Why you should expose your writing to a live reading by Vera Mark

So you are working on a screenplay, a short story or a novel. Perhaps you’ve finished a draft, or a rewrite, you’ve gathered feedback, you feel it’s pretty much good to go. What else can you do?

Read it out loud.

Not only to yourself, but to others, or with others, or have it read by others. Yes, you’ll have to leave the absolute safety of your writing den (but anyway, you’re absolutely safe only when you’re dead). Yes, this is different from sending it out and getting a rejection letter; that is delayed response, easier to deal with. Sitting through a live reading can be quite unnerving, if not outright scary, but I urge you to do it.

I am currently happily tucked away at a writers’ retreat in rural France. Part of this retreat are readings of everyone’s material – whether finished or unfinished, essay, novel chapter or short story. We’ve had two readings so far, and they were real eye-openers (or perhaps that should be ear-openers) for me.

Read your screenplay – dialogue AND action!

For our first reading, I chose a short script I recently wrote for the New York City Midnight Challenge. I’d asked some fellow residents if they would take on the characters, and I read the action lines myself.

Although I had read this script perhaps 20 times on paper, hearing the dialogue and, even more so, the descriptions of the action made it clear what worked – and what didn’t. Hearing the action rather than seeing it on the page made a huge difference, and several times I thought, “how the hell is that supposed to work?!” when it hadn’t seem to be a problem on the page. It would have been even better if I’d only listened, rather than also read myself, but it was an extremely helpful experience nonetheless, especially since I plan to make this film myself sometime next year.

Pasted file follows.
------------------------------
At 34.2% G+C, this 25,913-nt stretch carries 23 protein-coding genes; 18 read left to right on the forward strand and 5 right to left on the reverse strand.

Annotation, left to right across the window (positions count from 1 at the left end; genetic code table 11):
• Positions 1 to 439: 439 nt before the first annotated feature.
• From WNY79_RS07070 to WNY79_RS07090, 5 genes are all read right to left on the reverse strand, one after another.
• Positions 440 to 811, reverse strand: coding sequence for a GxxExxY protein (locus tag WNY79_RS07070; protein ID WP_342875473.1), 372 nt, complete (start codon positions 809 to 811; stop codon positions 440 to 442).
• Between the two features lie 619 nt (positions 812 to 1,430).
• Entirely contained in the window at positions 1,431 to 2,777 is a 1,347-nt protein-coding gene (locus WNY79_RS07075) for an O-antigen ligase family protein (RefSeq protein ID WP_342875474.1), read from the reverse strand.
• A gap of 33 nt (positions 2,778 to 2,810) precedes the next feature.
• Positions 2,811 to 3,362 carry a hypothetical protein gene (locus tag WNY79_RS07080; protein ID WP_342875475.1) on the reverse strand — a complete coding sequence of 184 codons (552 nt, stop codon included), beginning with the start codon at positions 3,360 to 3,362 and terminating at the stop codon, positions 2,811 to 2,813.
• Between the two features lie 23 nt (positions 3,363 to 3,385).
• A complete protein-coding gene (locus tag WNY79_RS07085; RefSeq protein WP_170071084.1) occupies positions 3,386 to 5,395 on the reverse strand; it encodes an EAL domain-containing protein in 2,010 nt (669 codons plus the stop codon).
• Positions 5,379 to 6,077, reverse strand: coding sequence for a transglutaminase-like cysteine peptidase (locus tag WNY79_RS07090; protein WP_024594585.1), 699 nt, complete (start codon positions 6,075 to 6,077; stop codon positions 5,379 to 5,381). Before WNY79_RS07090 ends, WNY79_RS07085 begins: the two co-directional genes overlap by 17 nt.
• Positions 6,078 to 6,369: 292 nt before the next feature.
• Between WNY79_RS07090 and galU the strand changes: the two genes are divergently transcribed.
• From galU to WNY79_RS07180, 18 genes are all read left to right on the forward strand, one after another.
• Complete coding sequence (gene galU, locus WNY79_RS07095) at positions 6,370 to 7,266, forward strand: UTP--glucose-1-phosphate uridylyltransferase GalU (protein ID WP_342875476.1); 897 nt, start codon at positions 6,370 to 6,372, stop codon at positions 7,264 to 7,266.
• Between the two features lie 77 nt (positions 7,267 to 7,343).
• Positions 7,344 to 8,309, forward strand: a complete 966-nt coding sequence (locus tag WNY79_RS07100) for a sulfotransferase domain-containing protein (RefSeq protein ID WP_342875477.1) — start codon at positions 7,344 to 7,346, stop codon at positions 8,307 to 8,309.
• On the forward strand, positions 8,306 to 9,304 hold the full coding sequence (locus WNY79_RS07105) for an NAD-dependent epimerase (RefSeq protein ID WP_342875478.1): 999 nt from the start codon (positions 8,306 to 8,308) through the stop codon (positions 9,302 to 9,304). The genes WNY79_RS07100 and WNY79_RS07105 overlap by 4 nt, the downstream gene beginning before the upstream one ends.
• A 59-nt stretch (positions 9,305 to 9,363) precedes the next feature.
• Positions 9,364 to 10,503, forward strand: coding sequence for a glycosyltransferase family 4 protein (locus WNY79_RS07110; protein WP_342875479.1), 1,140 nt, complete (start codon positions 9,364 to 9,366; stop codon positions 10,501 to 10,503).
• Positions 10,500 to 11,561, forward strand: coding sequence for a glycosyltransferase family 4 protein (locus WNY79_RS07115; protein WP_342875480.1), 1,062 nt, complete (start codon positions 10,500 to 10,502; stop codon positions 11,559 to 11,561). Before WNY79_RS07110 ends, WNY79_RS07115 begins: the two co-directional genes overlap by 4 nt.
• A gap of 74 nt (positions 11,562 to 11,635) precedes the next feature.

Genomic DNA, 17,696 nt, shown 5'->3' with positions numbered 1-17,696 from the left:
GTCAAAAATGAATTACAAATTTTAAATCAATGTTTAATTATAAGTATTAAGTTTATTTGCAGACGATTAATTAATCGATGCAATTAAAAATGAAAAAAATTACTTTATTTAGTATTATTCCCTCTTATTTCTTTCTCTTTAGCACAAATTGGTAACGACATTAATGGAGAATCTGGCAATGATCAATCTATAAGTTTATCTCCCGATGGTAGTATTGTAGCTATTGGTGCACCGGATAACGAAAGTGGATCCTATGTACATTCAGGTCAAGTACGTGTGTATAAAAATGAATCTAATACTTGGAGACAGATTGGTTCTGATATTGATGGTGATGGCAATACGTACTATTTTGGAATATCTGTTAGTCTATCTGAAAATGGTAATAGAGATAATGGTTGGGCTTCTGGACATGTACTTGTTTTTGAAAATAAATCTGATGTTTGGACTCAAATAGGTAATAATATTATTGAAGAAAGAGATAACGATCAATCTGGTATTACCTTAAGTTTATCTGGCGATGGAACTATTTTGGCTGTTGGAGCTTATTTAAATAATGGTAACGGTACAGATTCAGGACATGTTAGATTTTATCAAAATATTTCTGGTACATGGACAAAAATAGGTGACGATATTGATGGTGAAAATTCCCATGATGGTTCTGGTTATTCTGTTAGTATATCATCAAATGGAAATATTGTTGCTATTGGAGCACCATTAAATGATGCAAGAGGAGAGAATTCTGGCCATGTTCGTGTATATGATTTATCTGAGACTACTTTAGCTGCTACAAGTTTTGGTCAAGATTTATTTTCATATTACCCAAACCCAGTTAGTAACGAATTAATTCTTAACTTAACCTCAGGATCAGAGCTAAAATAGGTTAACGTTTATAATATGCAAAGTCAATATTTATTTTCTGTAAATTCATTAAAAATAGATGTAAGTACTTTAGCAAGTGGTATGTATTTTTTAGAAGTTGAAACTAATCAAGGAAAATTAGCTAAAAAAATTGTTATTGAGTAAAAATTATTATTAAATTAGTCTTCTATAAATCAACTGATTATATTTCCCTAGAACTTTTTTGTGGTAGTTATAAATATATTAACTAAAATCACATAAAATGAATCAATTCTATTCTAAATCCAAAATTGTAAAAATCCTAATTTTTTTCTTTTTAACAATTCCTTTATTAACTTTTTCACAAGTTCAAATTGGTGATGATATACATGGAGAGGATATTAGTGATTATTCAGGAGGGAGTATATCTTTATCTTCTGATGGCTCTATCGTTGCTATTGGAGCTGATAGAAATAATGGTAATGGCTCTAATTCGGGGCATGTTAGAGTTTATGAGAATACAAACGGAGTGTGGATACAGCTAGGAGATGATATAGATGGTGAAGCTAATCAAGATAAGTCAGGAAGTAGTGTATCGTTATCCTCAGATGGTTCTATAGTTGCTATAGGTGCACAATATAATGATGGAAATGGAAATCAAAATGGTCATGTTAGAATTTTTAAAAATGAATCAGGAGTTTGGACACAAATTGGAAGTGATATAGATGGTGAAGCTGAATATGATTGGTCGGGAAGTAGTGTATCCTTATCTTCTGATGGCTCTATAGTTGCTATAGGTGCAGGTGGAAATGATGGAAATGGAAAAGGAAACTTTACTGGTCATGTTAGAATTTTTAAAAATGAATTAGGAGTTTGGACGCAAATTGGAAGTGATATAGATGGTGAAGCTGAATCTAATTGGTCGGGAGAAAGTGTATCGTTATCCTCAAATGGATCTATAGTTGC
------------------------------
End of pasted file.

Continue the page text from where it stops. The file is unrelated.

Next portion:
Shortlisted for Twisted 2? Gather your friends for a spooky evening!

If you’re on the short list for Create 50’s Twisted Volume 2&3, you have the option to upload one more draft. Before you sit down for this final draft, I suggest you read your story to some friends (and ideally some enemies too). That’s what I did with my shortlisted story “Bamboline”, at our second reading here.

This was a different format and a different experience. My audience gasped and “uh-oh’d” at the right moments and giggled when I had hoped they would, which told me this story is ready to go out. Instant reaction like this is invaluable. It’s not analytic, it’s not applying storytelling structure and theory, it is gut reaction that tells you what works and what needs work. When your friends give you feedback a few days after having read what you’ve mailed them, they will probably have spent time thinking about how to be “nice” and give “positive comments”. But if there is no gasp when you read out a particular moment that you thought was really shocking, well, you may just have to up the shock!

Vera Mark

PS I should add that at our readings, even those writers who were most scared to offer up their work said afterwards that they found it not only useful but also empowering. JUST DO IT!

Vera Mark is a screenwriter based in Germany. Her short script “Psukhe” won the Create50 / Courage and Kindness category at the British Screenwriters’ Awards 2015, and “Sirtaki” has been selected for Create50 / The Impact. Among other works-in-progress, she has a short script scheduled to be filmed this November.

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